Our Impact

All The Way Up is working hard to provide crucial educational opportunities for adult learners whose needs were not met by conventional educational paths. An individual’s level of educational attainment is directly tied to their financial and professional opportunities, and thus the economic development of families and the community as a whole. By helping our students get their GED/High School Equivalency Certification, All The Way Up provides them with an essential stepping stone for financial stabilization and increased civic participation: a high school education. With the help of other organizations and foundations we can make bold long-term changes in the lives of of our students and their families. 

 

Not only do we prepare students to take their High School Equivalency Exam, but we also focus on teaching skills that are applicable to everyday life. Our students ultimately leave our program better prepared to get higher-paying jobs, improve their financial health and become more interactive members of their communities. Our long-term vision is to "put ourselves out of business" by helping the most possible adults get a high school education. We see a future where only a small anomaly of adults in Newark lack a high school education, instead of the current 30%.

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Measuring Our Success

We track student's progress in terms of grade level improvement by using the Test of Adult Basic Education (TABE) at the beginning and end of each semester. On average All The Way Up provides an improvement of two grade levels over the course of a semester. Increased enrollment and retention are ongoing evaluative metrics we use to ensure we are meeting the needs of our students. Our programs are evaluated quarterly against our strategic plan for the organization, and operations are modified accordingly. Program success is also measured by increased volunteer hours from tutors, which we track using weekly check-ins and form submissions.

 

Additionally, we have implemented a new goal-tracking system for our students so both All The Way Up and our students can measure their progress to ensure our program's efficacy. At the beginning of each semester, students collaborate with their tutor to set and record SMART Goals. A SMART goal is Specific, Measurable, Attainable, Relevant, Time-bound. Throughout the semester, the student and tutor work together to ensure that they are achieving their goals.  When a student achieves a personal goal--anything from getting a driver's license or helping their child with his math homework, to learning their multiplication tables or passing the GED exam--the tutor reports the goal achievement to staff through an online form. We want to not only congratulate the student, but record the achievement for internal record-keeping purposes.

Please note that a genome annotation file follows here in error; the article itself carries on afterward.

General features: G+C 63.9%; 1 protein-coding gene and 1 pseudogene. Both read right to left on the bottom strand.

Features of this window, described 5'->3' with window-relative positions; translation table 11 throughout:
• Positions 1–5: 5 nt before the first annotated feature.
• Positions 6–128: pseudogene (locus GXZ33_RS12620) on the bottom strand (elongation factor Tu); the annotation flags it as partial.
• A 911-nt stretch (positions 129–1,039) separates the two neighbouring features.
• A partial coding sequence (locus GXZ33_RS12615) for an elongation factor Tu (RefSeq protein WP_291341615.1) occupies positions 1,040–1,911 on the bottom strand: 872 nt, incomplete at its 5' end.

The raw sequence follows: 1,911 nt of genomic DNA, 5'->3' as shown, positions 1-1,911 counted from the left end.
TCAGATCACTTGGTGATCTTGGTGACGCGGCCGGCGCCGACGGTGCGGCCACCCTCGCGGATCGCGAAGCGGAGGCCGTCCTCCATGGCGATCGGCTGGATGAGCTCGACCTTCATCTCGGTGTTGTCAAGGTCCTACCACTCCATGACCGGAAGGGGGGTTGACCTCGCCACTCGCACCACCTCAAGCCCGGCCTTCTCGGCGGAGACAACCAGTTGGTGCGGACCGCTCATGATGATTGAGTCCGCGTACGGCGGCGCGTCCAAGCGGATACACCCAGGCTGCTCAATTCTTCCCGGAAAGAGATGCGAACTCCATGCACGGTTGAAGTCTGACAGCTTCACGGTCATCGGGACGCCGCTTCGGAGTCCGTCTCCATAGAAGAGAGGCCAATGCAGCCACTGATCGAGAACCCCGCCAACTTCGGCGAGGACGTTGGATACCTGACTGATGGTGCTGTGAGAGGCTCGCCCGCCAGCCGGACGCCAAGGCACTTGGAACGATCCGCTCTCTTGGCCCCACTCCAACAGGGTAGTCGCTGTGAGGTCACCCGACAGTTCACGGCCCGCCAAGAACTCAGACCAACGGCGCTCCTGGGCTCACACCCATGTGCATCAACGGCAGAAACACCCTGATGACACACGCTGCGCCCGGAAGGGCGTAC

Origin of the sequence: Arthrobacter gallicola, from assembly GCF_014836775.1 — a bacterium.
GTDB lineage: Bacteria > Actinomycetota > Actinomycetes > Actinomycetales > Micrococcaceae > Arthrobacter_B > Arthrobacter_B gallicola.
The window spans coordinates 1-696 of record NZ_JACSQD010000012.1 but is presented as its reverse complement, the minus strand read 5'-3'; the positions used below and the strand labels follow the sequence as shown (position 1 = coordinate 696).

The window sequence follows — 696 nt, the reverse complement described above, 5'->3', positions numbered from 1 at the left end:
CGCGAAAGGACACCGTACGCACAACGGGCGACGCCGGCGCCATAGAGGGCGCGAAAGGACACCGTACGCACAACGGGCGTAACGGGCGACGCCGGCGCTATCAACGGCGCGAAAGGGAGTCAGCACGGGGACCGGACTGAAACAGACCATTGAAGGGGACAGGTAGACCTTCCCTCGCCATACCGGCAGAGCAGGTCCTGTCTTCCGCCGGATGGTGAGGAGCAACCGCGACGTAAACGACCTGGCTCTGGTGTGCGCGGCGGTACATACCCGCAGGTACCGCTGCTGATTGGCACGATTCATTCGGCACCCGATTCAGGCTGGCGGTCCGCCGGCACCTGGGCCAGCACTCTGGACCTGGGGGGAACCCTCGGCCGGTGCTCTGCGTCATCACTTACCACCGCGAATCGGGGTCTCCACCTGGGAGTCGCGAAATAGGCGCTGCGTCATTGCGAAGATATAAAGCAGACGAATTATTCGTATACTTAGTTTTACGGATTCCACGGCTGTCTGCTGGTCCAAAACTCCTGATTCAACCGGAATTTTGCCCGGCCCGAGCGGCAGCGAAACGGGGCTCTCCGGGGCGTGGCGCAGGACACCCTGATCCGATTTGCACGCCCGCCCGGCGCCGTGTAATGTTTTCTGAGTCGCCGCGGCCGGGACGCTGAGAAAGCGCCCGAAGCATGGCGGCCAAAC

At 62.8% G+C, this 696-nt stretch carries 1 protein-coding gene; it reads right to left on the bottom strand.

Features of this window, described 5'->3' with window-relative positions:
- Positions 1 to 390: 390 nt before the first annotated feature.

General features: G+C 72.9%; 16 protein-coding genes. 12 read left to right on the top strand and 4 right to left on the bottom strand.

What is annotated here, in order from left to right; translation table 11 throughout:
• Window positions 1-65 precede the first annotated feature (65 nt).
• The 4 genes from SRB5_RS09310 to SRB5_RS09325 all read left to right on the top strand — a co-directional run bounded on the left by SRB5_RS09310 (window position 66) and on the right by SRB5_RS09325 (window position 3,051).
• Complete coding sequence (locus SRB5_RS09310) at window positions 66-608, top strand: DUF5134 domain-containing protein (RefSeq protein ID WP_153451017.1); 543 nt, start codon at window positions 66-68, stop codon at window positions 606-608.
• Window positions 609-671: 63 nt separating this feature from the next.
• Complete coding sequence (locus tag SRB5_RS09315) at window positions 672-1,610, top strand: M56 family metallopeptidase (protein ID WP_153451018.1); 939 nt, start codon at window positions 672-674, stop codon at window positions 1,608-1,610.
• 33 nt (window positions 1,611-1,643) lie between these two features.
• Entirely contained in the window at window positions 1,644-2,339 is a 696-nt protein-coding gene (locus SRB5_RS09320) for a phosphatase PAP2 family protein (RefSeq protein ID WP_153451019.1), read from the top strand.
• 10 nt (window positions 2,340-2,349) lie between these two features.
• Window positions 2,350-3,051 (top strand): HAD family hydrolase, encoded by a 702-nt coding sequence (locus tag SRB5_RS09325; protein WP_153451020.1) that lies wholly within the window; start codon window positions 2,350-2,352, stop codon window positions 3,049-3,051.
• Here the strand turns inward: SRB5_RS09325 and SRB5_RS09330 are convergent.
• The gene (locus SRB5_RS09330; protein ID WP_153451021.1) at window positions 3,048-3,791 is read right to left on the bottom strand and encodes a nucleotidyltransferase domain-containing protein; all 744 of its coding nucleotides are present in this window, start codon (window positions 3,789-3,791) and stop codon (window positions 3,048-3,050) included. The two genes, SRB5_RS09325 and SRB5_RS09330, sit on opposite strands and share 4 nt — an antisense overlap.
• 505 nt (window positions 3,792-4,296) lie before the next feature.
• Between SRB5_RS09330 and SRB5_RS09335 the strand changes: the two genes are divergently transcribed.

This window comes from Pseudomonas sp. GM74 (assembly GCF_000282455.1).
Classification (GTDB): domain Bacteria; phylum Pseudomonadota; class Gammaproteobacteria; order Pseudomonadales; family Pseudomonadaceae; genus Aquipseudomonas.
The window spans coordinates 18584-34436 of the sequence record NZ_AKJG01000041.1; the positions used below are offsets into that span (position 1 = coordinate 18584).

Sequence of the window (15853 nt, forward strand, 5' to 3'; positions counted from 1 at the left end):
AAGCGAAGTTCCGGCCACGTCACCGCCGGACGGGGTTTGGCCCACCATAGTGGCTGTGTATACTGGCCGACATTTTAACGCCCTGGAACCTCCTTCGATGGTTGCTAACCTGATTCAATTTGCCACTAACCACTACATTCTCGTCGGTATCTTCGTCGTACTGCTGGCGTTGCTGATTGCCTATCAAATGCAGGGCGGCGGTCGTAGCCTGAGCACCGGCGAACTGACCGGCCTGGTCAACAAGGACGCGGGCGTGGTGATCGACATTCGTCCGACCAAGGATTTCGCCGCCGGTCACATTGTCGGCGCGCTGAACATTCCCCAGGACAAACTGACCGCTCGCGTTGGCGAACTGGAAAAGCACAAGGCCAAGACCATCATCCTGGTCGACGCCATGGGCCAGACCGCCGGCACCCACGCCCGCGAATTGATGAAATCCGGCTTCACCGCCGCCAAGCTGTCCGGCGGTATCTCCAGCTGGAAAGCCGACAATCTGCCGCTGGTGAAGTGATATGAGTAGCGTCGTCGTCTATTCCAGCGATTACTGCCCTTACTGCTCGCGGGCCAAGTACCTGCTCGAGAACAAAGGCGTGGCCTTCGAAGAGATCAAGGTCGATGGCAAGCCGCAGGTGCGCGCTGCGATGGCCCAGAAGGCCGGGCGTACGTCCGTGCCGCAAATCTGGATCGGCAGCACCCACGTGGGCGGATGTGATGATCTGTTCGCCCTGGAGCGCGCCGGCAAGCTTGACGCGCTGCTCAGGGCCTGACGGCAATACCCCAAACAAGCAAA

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T.W. had taken a break from classes to work, but during the pandemic, she was laid off from her job. She spent the time off with us to study and pass the GED test last Spring. T.W. was one of the first students to take the GED virtually and pass her test during the pandemic. Several others have followed in her footsteps.

High Five without Hands

A.C. successfully completed his high school diploma requirements after excelling on his Social Studies exam in early April. He came back to get his GED after his kids graduated from college. Now that he has his diploma, he is applying to culinary schools with the hope of instructing other young chefs. He eventually wants to open his own bakery. 

Graduating

S.W.: “My grandmother died of coronavirus and last week was her burial. It was a lot of work trying to make funeral arrangements for her and she left me in charge of handling her affairs. That's been my reason for not completing all of my homework and missing a few classes. I just wanted you to know that I am all in and appreciate you allowing me to join the virtual class. I am grateful for the opportunity to continue learning.”

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